Lincoln County: The Lincoln County Courthouse burned in 1909, destroying almost all records. Some land and land tax records dating from 1867 were not in the building at the time and are available in Lincoln County, but have not been microfilmed. Some effort was made to recreate records, and many Delayed Birth certificates were recorded. Because Lincoln County was formed by a West Virginia legislative act in 1866, well after the beginning of the Civil War, there were no records preserved in Virginia as there were for counties formed earlier; Births: Before 1909; Deaths: Before 1909; Marriages: Before 1895.
Logan County: Fire sometime during Civil War. Not all records lost. Many Logan County records were destroyed during the Civil War, and records were not kept for several years following the war. The Library of Virginia records on microfilm help fill in the years 1853-60; Births: Before 1872; Deaths: Before 1872; Marriages: Before 1872; Wills: Before 1873; Deeds: Before 1835.
Mingo County: No fire, but flooded in 1977, heavily damaging records. Mingo was not created until 1895, so Church of the Latter Day Saints (LDS) was not interested in filming Mingo’s records during the 1960’s-70’s when they filmed other counties because LDS was concentrating on pre-1900 records at the time. By the time Mingo records were scheduled for filming, privacy laws had been enacted which prevented copying many records. Births for 1900-24, Deaths for 1894-1925, Marriages for 1895-1926 and Wills for 1895-1926 were filmed.
Monongalia County: Monongalia is one of the oldest counties, formed in 1776, but had a fire in 1796. Not all records were destroyed; Marriages: Before 1796; Wills: Before 1819; Deeds: Before 1789, but index survives from 1776.
Morgan County: Morgan County lost records in a courthouse fire in 1844, and again during the Civil War. Some attempts were made to recreate records; Births: Before 1865; Deaths: Before 1865.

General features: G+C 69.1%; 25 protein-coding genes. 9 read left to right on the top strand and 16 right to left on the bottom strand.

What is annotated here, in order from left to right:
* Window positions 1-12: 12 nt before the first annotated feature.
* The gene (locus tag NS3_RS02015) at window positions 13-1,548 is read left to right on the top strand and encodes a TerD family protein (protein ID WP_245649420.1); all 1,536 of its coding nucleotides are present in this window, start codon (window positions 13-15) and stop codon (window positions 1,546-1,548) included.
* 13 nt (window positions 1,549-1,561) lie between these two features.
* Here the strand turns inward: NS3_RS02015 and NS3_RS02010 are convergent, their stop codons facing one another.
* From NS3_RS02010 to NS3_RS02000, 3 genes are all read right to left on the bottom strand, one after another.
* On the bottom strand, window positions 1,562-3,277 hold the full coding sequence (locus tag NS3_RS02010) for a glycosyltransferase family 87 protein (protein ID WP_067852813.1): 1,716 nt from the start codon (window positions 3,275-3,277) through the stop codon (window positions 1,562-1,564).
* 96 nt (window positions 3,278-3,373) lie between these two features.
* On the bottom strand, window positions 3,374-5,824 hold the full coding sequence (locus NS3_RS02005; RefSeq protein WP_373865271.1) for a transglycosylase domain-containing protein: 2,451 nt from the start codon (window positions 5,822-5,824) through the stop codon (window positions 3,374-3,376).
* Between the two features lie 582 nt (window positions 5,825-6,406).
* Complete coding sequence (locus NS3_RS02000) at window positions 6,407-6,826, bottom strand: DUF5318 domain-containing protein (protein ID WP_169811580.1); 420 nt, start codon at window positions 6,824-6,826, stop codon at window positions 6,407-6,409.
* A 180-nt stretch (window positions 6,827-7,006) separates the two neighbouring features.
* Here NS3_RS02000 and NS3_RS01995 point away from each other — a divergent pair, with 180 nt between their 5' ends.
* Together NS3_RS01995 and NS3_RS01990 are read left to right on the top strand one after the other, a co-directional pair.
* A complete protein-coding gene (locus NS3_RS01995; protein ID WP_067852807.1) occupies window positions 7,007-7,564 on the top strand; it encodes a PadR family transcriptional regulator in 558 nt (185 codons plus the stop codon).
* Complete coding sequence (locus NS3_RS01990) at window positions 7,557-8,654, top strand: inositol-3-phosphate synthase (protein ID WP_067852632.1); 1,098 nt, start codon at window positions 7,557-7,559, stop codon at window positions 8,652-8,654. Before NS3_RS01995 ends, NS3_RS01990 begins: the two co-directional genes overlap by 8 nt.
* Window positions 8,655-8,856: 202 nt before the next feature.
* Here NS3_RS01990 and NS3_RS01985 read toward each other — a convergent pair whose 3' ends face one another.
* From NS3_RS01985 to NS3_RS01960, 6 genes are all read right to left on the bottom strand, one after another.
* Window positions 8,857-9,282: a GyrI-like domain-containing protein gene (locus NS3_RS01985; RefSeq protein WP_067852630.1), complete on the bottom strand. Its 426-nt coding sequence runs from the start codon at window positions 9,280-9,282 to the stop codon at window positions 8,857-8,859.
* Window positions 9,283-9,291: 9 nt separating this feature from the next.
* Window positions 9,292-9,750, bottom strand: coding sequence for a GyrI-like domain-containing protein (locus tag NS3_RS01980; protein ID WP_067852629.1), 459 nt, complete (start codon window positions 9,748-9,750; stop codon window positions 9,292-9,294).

Pendleton County: Fire in 1924, but no records lost.
Pocahontas County: Deaths: 1901-04.
Preston County: lost records in a courthouse fire in 1869. Lost all Deaths, Marriages, Wills and Deeds before 1869. The Library of Virginia records on microfilm provide some birth, death and marriage records for 1853-60; Births: Before 1869; Deaths: Before 1869; Marriages: Before 1869; Wills: Before 1869; Deeds: Before 1869.
Randolph County: Randolph County had a courthouse fire in 1897, but the birth, death, marriage, wills, deeds, etc., were in a vault and saved. Other records were lost.
Roane County: Both the courthouse built in 1856 and its replacement built in 1887 burned. Could not determine dates of fires. Not all records were destroyed. Many survived.
Webster County: In 1860 Webster County was the last county created under Virginia before West Virginia achieved statehood. The Civil War disrupted organization of the new county, with neither Virginia nor West Virginia taking control of Webster’s government. As a result, some records were not kept, courts did not meet, etc. Also, in 1888, a courthouse fire destroyed the records that had been kept; Births: Before 1888; Deaths: Before 1888; Marriages: Before 1888; Wills: Before 1888; Deeds: Before 1877.
Wirt County: Fire in 1910, but apparently not all records lost, as many records prior to 1910 still exist. Although Wirt County was formed in 1848, many of its records on microfilm do not begin until much later, or have significant gaps. The Library of Virginia records on microfilm fill in some of the gaps for some birth, death and marriage records for 1854-60; Births: Before 1870; Deaths: Before 1870, 1875; Marriages: Before 1854.